I’ve always found it a bit sad that after the Eid salaah, the masjid becomes deserted for the rest of the day. Yesterday, some sisters and I returned to the masjid to pray Asr only to find the whole building locked, when just a few hours ago it was bursting with more than a thousand worshippers.
And of course, not only were all the doors locked but we also accidentally set off the masjid’s alarm system. We thought for sure, the masjid security brothers were still inside but no, even they had left so there was no one to explain the alarm to and we didn’t want to hang around for the cops or anyone to show up so we rolled-out in our cars pretty quickly. Apologies to the masjid.
I received the sweetest and most unexpected Eid gift this year. I love my sisters in Islam. There was no house-hopping this Eid, which is kind of unusual so several sisters and I did our own version of house-hopping and stopped over at Amina Thai.
The place was jam-packed but the sister who runs it was so nice to us even though we didn’t have a reservation, she actually had to turn away other people even one group that had a reservation. We felt bad because we were most likely sitting in their set of reserved tables.
One thing I love about Muslims especially sisters is that whenever you go out to eat, we fight to pay the bill and try to do it on the down-low as much as possible. Yesterday, while 2 sisters were arguing (in a polite way) how to split the bill as both wanted to pay for everyone, a third sister jumped up and beat them to the punch and paid the bill. The other two couldn’t believe they had been upstaged in claiming the ajr of feeding other people.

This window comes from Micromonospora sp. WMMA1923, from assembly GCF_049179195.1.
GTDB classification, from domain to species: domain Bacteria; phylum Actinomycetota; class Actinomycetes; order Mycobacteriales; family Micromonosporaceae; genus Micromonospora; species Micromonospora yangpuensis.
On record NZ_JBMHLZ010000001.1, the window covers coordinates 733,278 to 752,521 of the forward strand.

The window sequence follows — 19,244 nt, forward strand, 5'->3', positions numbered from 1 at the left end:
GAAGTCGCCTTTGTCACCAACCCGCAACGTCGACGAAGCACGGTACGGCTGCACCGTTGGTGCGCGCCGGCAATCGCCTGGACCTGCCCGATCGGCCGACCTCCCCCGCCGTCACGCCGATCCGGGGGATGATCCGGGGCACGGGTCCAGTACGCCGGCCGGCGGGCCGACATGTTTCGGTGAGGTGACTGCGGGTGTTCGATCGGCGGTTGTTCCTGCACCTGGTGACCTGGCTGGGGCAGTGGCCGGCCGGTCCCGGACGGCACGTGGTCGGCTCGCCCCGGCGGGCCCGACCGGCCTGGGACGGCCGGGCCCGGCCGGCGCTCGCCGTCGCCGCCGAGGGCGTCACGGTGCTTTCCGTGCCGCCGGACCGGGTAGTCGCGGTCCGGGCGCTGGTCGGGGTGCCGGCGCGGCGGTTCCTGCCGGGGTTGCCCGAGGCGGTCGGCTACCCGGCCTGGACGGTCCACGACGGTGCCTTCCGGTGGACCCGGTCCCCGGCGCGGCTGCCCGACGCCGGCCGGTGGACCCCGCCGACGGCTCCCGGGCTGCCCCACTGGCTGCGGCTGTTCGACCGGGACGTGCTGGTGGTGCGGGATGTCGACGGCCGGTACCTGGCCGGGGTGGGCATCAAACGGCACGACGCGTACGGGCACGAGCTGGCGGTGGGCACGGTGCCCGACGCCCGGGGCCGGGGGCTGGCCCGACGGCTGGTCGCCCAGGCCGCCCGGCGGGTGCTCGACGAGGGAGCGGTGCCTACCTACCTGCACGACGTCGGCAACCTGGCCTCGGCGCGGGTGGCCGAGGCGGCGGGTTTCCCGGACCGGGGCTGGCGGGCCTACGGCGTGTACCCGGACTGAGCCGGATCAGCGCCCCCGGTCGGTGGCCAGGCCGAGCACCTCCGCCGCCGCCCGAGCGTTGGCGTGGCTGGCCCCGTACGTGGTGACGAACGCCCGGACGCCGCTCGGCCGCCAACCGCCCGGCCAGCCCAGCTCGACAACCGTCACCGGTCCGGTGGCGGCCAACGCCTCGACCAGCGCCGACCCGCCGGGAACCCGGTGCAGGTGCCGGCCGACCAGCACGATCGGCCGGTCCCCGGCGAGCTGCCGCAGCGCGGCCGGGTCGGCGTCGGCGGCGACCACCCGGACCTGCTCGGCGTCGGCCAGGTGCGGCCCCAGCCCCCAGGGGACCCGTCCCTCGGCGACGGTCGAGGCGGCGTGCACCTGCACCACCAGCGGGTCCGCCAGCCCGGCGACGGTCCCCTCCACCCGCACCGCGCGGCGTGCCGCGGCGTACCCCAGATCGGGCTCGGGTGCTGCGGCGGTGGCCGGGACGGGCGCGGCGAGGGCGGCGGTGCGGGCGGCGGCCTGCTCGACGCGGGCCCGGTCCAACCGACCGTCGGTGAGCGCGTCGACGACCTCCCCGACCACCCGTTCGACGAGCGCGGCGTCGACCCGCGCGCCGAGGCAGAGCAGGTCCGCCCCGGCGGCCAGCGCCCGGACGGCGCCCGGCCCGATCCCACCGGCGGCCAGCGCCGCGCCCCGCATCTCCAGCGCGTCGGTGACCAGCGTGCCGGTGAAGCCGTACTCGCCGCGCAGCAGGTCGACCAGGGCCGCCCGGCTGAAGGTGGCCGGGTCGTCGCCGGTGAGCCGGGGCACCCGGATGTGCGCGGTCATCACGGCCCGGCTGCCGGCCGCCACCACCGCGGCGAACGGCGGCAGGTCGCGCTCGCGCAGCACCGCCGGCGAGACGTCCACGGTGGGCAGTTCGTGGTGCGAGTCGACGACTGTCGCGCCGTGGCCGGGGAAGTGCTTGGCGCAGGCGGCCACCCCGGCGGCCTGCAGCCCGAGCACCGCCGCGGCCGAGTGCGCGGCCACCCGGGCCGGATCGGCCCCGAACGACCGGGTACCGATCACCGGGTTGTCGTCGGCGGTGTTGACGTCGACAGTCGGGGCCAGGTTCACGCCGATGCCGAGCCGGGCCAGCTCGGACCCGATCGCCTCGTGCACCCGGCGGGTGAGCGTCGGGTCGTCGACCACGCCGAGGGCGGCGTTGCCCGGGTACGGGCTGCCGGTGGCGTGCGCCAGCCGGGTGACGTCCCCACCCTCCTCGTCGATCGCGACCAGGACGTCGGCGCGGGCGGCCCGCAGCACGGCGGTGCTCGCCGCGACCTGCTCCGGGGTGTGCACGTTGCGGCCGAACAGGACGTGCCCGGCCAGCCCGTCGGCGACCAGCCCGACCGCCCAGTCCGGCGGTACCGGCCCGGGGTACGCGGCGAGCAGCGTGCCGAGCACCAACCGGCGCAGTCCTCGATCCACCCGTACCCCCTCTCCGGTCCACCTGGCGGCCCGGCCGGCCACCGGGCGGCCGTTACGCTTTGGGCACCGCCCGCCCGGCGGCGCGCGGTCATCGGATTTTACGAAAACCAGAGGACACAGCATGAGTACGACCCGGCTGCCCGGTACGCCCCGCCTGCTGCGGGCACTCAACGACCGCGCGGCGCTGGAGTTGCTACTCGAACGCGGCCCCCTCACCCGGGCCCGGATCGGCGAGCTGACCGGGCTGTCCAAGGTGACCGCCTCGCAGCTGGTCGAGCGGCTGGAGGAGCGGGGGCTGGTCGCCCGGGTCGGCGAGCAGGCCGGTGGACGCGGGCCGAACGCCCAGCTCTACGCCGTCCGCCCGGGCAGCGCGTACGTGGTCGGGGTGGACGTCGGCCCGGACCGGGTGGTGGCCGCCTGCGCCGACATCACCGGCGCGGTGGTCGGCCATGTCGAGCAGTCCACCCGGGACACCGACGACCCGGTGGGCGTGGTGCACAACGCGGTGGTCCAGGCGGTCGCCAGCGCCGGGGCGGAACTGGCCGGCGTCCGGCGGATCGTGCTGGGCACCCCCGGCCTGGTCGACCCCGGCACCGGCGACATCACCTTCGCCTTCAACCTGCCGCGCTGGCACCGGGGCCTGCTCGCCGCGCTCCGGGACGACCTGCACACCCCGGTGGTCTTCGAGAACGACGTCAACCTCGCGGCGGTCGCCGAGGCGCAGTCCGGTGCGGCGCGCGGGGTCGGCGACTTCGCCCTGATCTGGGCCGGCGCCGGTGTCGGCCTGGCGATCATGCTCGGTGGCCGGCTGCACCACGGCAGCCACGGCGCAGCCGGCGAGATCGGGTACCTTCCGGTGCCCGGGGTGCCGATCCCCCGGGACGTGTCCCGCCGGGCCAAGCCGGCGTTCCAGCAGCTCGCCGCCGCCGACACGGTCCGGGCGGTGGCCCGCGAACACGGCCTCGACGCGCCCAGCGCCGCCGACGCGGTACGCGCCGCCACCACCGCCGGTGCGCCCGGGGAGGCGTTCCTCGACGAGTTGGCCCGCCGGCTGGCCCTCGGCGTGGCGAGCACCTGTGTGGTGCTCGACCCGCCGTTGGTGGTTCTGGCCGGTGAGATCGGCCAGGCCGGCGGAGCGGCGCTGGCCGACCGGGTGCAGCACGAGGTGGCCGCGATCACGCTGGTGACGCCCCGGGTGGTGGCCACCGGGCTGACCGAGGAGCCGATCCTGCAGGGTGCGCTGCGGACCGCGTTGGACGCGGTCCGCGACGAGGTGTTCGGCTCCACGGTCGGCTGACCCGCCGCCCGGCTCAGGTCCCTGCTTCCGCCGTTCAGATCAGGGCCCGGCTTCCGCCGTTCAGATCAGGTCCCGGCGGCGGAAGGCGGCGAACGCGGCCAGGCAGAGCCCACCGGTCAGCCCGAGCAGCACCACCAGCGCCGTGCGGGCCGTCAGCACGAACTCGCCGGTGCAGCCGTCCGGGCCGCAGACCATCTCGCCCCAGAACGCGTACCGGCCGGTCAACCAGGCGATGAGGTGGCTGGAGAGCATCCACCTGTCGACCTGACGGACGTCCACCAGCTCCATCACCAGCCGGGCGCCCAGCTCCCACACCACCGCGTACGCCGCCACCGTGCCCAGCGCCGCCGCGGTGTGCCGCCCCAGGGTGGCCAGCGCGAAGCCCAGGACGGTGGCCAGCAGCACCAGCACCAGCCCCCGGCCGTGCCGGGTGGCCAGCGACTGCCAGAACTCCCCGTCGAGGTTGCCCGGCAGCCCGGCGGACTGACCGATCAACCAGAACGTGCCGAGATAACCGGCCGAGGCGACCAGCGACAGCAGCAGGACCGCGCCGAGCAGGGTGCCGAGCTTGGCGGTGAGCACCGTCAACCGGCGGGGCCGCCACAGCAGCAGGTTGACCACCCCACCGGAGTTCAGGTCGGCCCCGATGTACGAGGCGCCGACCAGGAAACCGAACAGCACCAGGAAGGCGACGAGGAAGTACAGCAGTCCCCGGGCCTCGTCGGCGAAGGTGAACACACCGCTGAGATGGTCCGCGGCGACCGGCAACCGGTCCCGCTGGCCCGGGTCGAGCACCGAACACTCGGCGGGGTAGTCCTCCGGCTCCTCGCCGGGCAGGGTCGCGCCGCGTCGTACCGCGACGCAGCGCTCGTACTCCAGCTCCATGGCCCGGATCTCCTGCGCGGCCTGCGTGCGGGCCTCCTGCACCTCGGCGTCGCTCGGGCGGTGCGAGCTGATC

And when I’m in Ottawa (which has been probably more than half a dozen times in the last two years), it’s so crazy but I’m not sure that I’ve ever actually bought a meal or fake white chocolate mocha or a real white chocolate mocha because a sister is always paying for me.
Then for dhuhr salaah, we walked down to my work to pray but my office was closed, which is unusual but I guess everyone was enjoying the extended weekend so we prayed on the grass.
Studies have proven that the week between Christmas and New Year’s is the least productive work week of the entire year in the U.S. This was clearly in evidence last week, hardly anyone showed up to work at my office so even though I was working hard, when I needed to ask someone a question, they were often no where to be found and the traffic on the beltway for my early morning commute was also non-existent. I couldn’t believe how I was cruising at or above speed (there were so many cops out last week) during normal rush hour where average speeds are between 5-15 mph.
Two things that also began forming in my mind:
One: I think most drop-top hijabis are trying to be sincere and sweet and then in and of itself is quite touching and moving.
Two: Apple orchards in cold climates do not give fruit year-round and so perhaps it is time for this Muslim Apple to go into a form of hibernation or khalwa. But before that, I have a promise to Amani to keep in sha Allah.
May everyone have a blessed Eid.